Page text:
Deficiency of innovation in Indian IT

It’s time to create a breed of talent that questions the ordinary and disrupts to create a new order
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First Published: Tue, Nov 06 2012. 02 26 PM IST
While organizations can train or teach their employees how to innovate, innovation is a value and that has to be imbibed early on. Photo: Ramesh Pathania/Mint
While organizations can train or teach their employees how to innovate, innovation is a value and that has to be imbibed early on. Photo: Ramesh Pathania/Mint
Information technology (IT) has been one of the sunrise industries in India. However, while we have been offering technology services to the world, we have never harnessed our skills to innovate. While we have grown significantly over the last two decades, we have bred inefficiencies in our workforce. If we step back a little, at a collegiate level too, our students have never been able to shake off primitive theories and largely irrelevant curriculums. Let me run through both these areas.
The flawed metric
I think we have had a tryst with complacency. We have been happy with what we are doing as long as it fetched us good dividends. As a profit-building model, the time and material way of pricing was always flawed on a basic metric. More hours billed is equal to more dollars earned for the service provider, while fewer hours billed is equal to more dollars saved for the client. Now that is strange and more strangely, no one in the industry bothered to correct this metric because no one complained. The impact was seen only during recessionary times—when the price had to be reduced and growth had to be maintained; something that only innovators can do.
In a price-led industry, where more people billed naturally yields more revenue, we only needed to do one thing—fill the industry with people and more people. In 1992, the industry was absorbing about 100 people out of the 200,000 plus engineers that India produced. A company could be extremely choosy in hiring the type of resource it wanted. Today, the industry hires more than 150,000 engineers out of about 450,000 engineers that now graduate every year. With billing pressures having mounted over these years, there is hardly a choice left for companies. If I may sound a bit punitive, the unwritten job description seems like this—youngsters with hands, legs and a degree could be hired. Brains necessary, but need to be used to increase billing hours only!
Backdated syllabus
While organizations can train or teach their employees how to innovate, innovation is a value and that has to be imbibed early on. This is where Indian education systems play a very important role. The course content has to enable an environment that encourages innovation among students. The study material must be dynamic and relevant to the developments in the outside world.
I have always felt that the syllabi in Indian universities are quite primitive compared with what the world is heading towards. From an employee perspective, when fresh grads join companies, they often get a bit of cultural shock from what they have learnt and what they get into. This is where, I opine, the Western varsities better prepare their students with topics as current as social media, analytics, smart apps, etc. I guess we are not on that journey yet. We are quite a laggard in updating our course content in schools and colleges. Be it technology or management, our course content and teaching fails to catch up with the real world. We still give examples of timber merchants of the 1950s while explaining business concepts. It is ironical that a 90 percentile student would get selected in a top rated IT firm to work on something that he never studied to get that high a score!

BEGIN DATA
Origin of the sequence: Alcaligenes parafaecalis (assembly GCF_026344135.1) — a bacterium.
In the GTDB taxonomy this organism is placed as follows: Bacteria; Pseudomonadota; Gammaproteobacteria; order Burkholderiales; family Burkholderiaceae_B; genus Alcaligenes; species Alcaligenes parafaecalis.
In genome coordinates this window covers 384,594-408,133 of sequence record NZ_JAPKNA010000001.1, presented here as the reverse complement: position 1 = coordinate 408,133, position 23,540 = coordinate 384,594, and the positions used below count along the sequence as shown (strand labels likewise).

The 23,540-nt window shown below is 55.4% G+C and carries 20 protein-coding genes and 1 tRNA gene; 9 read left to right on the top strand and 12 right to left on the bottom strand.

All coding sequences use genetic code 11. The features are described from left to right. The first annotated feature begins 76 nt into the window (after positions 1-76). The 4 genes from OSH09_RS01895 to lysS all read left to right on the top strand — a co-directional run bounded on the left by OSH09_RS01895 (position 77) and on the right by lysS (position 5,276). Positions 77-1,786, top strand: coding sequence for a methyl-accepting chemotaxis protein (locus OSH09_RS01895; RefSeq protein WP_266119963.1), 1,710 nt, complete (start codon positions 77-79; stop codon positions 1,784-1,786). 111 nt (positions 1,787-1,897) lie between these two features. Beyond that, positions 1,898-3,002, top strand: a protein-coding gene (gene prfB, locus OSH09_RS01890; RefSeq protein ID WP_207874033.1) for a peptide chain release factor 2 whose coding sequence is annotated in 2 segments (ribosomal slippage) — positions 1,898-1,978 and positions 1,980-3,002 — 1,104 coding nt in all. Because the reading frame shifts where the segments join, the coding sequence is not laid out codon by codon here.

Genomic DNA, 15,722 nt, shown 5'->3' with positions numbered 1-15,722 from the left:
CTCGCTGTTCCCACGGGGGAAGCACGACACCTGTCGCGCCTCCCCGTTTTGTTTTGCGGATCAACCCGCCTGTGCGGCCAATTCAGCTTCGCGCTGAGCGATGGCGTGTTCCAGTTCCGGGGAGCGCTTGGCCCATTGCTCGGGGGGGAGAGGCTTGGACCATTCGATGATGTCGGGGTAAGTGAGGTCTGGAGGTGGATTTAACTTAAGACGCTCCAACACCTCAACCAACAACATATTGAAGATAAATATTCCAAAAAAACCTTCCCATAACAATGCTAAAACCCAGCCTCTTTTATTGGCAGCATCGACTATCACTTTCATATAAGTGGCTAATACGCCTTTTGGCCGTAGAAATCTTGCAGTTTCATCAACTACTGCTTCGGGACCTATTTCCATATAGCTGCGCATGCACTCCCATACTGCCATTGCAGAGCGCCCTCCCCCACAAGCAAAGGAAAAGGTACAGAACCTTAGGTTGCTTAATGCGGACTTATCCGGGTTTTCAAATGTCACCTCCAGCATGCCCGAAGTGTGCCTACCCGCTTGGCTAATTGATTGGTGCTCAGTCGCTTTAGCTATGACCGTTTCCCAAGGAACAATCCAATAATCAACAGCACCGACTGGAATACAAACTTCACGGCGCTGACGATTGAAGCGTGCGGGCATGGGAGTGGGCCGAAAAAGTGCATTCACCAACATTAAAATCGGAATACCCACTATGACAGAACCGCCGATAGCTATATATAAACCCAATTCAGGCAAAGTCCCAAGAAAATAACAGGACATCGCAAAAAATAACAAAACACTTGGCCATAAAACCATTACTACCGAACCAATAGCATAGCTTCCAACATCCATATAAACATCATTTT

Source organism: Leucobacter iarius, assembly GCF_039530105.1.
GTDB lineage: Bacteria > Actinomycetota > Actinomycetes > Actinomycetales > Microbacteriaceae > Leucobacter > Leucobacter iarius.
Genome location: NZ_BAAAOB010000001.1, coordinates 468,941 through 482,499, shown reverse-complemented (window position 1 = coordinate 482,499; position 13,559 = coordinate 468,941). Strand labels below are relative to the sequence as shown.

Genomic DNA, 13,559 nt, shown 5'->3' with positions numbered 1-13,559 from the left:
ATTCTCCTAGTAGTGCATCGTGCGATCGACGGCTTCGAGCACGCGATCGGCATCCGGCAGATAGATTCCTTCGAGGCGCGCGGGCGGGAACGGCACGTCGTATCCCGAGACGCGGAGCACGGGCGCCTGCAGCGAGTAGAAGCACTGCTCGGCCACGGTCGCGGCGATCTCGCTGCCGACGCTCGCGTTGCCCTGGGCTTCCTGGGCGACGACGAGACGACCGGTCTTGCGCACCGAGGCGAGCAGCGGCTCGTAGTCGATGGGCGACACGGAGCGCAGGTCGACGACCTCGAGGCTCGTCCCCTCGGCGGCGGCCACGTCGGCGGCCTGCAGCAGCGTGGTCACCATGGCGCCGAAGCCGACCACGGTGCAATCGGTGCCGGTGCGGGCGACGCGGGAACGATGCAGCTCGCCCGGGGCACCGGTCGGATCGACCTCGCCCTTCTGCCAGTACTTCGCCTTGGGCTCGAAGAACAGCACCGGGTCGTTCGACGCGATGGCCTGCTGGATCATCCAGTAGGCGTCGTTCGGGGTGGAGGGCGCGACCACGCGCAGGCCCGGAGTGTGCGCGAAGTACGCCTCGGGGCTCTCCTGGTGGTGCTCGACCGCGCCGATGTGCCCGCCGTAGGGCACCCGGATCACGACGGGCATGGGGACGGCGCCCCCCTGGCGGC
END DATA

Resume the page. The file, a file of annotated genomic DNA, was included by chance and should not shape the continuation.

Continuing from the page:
Lack of cohesiveness
I believe that there is a sheer lack of unison between the education and corporate world. The association is limited to sporadic guest lectures by corporate executives in B-schools and tech institutions. There has to be a serious involvement of the corporate world in designing the curriculum as per the changing needs of the industries and simulate the corporate environment well enough to prepare the students for the real world.
The runway is quite long for the IT industry. We are operating in a $2-3 trillion market space and there is ample scope lying ahead for us. If we still grow in single digits, it is our straitjacket mindset to blame. We must bring about a cohesive mechanism of grooming students into potential innovators of the future. We must create the change. We may have thrived in the past with conventional course content and teaching methodologies. In order to leapfrog in changing environment, even if we need to give euthanasia to some of those, we must do so to create a breed of talent that questions the ordinary and disrupts to create a new order. We must innovate. At the end of the day, we owe this to ourselves—to the industry that we have created.
Phaneesh Murthy is CEO, iGATE, Global Growth Company member of the World Economic Forum.
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First Published: Tue, Nov 06 2012. 02 26 PM IST
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